It’s logical to think that ‘The better the surgeon, the better the result.’ But how do we define ‘better’? There is a term us surgeons use when a surgeon performs a technical skill with unusual precision and dexterity…we call them ‘slick’. I remember when I was training, and I was exposed to the skills of a variety of surgeons in the operating room, there were some surgeons who stood out…and these were the surgeons I wanted to learn from.
Surgery is different from most medical specialties in that it not only involves a knowledge-base, it also involves a technical skill…and for some surgeons their skills are at such a high level I’d say they had a talent. Skills are learned…talent you’re born with. It’s the smart people who recognize their talent and somehow work it into their careers.
A recent article in the October 10, 2013 issue of the New England Journal of Medicine tried to somehow measure how ‘slick’ a surgeon was. The authors used Bariatric Surgeons as an example, but the concept applies to any surgical specialty. The authors assembled a panel of ‘judges’- surgeons in the same specialty who were familiar with the surgeries being performed. These judges anonymously viewed videos of different surgeons performing the same operation and were asked to score the skill-level of the surgeon performing the procedure on a 1-5 scale. Each video was shown to at least 10 different judges. Complication rates, length of surgery, re-operation rates, and hospital re-admission rates were all compared as it related to skill-score. As expected, superior surgical skill was related to lower rates of complications, shorter surgery, and reduced re-operation and readmission rates. Perhaps the only thing that may have limited the accuracy of the study was that it was up to the surgeons themselves to select a video that they felt was representative of their own skills.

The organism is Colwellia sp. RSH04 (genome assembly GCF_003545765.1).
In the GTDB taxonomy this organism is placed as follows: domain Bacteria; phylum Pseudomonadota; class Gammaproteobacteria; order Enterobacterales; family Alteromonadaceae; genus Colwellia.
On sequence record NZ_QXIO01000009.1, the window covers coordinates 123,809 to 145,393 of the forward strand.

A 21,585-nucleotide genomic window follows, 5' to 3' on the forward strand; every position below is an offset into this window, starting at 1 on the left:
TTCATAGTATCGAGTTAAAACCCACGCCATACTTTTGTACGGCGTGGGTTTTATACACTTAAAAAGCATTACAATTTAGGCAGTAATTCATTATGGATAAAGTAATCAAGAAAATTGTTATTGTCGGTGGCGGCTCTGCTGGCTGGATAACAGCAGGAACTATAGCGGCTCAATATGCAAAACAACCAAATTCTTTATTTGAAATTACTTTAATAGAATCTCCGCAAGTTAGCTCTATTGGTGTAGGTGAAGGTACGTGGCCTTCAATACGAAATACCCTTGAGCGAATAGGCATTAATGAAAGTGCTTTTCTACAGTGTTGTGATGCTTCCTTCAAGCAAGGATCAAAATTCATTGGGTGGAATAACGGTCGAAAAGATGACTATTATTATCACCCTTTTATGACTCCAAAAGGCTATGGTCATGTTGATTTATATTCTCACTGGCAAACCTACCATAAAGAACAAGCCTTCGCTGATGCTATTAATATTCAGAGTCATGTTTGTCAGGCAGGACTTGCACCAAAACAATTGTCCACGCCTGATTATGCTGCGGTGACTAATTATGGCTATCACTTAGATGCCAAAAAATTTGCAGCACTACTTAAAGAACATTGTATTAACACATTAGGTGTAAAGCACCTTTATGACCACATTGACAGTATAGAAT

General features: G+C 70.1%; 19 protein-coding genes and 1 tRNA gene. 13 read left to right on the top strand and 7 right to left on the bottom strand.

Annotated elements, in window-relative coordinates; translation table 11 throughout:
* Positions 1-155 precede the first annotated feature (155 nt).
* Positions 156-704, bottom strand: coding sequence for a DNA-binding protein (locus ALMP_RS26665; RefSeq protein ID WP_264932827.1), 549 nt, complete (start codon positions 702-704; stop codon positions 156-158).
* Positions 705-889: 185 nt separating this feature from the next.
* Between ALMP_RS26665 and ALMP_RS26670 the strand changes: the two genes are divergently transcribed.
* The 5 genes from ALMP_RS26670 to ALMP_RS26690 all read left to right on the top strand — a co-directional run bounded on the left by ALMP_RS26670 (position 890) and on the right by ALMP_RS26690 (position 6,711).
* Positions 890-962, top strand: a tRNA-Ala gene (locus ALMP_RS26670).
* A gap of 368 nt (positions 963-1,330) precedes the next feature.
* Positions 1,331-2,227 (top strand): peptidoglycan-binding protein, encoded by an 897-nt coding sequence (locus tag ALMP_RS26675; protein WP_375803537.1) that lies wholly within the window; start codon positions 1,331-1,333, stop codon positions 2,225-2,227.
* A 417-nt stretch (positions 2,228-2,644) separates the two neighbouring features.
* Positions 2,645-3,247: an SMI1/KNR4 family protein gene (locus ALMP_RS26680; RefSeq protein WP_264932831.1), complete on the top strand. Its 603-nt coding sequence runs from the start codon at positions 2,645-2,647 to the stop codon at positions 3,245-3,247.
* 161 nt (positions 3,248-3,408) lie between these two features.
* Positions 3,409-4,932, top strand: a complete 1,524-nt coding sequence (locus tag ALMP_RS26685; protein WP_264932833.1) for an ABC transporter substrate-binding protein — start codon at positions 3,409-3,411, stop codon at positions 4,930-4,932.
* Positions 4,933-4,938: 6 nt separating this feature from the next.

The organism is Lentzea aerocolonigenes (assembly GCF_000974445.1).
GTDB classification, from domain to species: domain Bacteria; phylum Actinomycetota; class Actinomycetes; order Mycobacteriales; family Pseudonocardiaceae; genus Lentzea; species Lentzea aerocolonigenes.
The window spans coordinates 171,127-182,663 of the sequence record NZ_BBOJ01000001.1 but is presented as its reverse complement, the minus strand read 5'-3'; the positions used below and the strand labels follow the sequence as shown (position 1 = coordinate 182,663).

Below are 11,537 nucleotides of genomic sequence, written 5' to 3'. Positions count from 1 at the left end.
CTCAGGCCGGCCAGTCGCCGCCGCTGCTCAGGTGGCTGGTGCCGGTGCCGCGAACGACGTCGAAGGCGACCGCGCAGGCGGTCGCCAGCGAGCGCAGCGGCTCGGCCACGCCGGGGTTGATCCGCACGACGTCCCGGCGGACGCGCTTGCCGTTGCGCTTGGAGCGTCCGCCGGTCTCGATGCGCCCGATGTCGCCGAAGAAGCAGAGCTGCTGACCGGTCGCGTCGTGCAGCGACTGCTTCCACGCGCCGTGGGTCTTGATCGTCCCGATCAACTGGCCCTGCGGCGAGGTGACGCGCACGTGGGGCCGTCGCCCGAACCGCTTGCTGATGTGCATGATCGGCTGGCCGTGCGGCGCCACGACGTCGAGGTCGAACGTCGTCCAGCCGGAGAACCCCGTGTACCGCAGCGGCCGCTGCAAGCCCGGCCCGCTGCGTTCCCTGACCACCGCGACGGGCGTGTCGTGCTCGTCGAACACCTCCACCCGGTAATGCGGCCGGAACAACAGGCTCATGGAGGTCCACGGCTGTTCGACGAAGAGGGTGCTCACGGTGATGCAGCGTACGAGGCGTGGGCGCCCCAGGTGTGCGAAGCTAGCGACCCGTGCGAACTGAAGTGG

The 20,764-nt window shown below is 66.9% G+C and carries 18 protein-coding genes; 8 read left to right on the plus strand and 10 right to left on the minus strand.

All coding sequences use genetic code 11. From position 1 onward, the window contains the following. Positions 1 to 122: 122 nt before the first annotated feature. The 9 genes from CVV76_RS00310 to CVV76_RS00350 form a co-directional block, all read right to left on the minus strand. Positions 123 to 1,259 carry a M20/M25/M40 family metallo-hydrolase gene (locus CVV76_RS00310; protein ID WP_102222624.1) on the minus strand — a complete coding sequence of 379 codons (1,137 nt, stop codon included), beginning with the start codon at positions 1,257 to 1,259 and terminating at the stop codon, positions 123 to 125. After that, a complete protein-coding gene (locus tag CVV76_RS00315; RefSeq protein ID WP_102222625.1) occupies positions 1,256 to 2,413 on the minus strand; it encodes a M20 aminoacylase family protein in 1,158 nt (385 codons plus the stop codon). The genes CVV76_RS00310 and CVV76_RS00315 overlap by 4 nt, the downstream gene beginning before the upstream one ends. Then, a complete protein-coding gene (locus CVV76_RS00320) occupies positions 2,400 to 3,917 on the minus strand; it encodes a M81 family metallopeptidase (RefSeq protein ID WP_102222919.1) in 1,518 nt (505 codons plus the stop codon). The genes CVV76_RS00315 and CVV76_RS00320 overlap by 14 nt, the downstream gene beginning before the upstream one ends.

So how does this all help us? It’s another reminder that skill is important and that all surgeons are not equal. There’s no way for a patient to measure how ‘slick’ a particular surgeon is, but it is clear that the better skilled the surgeon the better the surgical result and the lower the risk of complications. These issues affect the results of cosmetic breast surgery in ways that are very different than other surgical procedures. Satisfaction of a patient after Breast Augmentation surgery depends on factors that are short-term and others that are long-term. Of course the skill of your surgeon affects your short term result and appearance…but the long term result, especially the risk of implant issues and the formation of capsule contractures, are dependent on a number of skill-related factors including how your implants are handled, the length of surgery (which affects swelling), and the amount of bleeding during surgery. All of these factors have been shown to affect capsule contracture and implant rupture rates- which are the greatest long term concerns with breast implant patients.
Unfortunately there’s no way to measure the skill of your surgeon before surgery, Botox or filler (Restylane) treatments. You can get a sense of someone’s skill by who his patients are and how happy they seem to be. Ask how many similar patients the doctor has treated as skills get better when the same procedure is performed over and over. Look online and look for photos. A good experienced surgeon will have lots of them. Ask questions. Ask a surgeon how many other doctors he/she has treated. Speak to other patients in the waiting room. Don’t be afraid to speak to a Plastic Surgeon on the phone before your initial visit. If he won’t answer some initial questions on the phone then go somewhere else! Be smart and be sure your doctor is credentialed properly. In my experience in Plastic Surgery the surgeons who are technically slick are also the ones who give patients their time.